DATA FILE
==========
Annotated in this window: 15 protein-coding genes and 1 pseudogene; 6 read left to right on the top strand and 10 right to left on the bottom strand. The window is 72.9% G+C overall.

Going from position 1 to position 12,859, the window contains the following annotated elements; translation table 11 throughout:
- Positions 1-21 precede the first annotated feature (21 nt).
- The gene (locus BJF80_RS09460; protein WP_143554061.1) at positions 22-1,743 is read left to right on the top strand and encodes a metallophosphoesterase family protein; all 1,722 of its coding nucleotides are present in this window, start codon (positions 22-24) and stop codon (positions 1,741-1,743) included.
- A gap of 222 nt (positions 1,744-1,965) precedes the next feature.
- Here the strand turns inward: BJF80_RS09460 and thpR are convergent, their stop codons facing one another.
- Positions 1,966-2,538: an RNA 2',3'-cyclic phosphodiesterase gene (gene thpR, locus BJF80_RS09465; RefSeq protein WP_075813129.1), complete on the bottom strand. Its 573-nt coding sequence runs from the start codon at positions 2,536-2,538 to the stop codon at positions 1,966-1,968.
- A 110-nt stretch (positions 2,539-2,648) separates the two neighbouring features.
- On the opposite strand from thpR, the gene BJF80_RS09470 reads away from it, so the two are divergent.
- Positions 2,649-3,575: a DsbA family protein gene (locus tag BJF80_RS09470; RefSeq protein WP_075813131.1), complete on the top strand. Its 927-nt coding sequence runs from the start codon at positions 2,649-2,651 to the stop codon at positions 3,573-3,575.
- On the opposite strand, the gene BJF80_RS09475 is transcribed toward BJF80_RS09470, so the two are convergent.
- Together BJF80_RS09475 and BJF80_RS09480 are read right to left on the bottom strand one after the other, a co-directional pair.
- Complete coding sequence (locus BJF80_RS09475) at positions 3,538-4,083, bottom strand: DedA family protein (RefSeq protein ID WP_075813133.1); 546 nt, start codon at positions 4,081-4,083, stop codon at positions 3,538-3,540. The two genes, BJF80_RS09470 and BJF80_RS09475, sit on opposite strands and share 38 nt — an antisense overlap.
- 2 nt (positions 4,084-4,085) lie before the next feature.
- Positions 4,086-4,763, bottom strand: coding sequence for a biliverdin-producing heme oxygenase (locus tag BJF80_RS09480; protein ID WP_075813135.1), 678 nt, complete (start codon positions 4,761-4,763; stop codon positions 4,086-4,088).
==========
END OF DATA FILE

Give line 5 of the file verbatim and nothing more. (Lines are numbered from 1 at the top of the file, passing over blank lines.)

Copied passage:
- A gap of 222 nt (positions 1,744-1,965) precedes the next feature.